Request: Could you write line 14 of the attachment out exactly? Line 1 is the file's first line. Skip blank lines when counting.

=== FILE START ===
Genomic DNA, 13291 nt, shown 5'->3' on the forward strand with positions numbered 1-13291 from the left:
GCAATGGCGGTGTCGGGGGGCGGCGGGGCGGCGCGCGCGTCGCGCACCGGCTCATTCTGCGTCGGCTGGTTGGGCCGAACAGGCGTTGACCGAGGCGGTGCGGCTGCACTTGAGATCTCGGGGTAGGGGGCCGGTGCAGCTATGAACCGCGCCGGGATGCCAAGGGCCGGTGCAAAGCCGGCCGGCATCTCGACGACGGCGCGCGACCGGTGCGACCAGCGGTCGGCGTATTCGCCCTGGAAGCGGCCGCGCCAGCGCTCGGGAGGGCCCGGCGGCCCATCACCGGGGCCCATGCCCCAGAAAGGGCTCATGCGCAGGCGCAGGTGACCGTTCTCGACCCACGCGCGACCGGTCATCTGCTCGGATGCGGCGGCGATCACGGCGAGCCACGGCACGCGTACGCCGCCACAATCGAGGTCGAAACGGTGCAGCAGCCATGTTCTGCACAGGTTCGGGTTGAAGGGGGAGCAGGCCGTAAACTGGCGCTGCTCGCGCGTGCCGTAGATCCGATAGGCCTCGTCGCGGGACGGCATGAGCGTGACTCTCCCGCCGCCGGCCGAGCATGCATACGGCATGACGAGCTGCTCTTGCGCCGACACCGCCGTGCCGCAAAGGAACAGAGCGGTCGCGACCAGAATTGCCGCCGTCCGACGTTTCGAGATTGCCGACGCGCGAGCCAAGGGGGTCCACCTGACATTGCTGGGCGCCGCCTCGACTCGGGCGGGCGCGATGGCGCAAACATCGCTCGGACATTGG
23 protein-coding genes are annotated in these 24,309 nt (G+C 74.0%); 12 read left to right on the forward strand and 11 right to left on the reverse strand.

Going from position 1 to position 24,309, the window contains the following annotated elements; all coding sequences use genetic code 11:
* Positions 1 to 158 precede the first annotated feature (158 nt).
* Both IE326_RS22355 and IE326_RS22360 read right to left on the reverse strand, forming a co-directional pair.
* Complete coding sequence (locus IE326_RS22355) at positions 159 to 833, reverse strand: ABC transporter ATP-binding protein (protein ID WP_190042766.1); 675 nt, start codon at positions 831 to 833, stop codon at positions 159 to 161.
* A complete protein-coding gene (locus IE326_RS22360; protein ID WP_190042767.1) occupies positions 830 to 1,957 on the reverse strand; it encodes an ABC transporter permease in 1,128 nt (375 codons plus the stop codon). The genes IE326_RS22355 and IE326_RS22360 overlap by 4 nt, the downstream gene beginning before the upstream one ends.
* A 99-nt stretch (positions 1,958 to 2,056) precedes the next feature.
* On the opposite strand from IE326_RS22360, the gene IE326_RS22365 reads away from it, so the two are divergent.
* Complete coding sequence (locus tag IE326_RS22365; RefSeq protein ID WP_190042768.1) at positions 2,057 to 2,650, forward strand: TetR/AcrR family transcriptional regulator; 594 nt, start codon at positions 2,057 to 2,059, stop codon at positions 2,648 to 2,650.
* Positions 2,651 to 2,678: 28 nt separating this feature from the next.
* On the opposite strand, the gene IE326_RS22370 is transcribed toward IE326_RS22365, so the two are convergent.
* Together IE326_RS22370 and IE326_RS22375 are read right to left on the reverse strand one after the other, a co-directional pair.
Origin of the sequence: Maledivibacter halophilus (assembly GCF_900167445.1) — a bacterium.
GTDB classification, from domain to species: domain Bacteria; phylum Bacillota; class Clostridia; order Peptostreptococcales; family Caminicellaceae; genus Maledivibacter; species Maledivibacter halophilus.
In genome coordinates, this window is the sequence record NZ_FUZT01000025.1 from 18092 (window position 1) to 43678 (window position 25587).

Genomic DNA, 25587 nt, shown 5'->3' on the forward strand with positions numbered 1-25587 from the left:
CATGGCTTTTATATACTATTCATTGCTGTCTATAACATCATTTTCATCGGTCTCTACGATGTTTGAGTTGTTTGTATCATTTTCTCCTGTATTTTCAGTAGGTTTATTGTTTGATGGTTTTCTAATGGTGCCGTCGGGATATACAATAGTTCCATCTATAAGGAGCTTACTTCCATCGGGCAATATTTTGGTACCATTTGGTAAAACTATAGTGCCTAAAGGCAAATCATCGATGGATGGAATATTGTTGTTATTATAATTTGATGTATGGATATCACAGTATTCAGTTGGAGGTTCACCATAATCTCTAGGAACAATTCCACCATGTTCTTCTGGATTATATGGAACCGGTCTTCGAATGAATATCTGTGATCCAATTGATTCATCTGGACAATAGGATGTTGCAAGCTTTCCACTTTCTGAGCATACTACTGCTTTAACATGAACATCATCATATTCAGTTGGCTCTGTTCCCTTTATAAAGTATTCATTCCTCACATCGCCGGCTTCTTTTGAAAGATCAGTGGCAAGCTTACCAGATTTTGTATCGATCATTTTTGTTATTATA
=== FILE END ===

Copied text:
* Together IE326_RS22370 and IE326_RS22375 are read right to left on the reverse strand one after the other, a co-directional pair.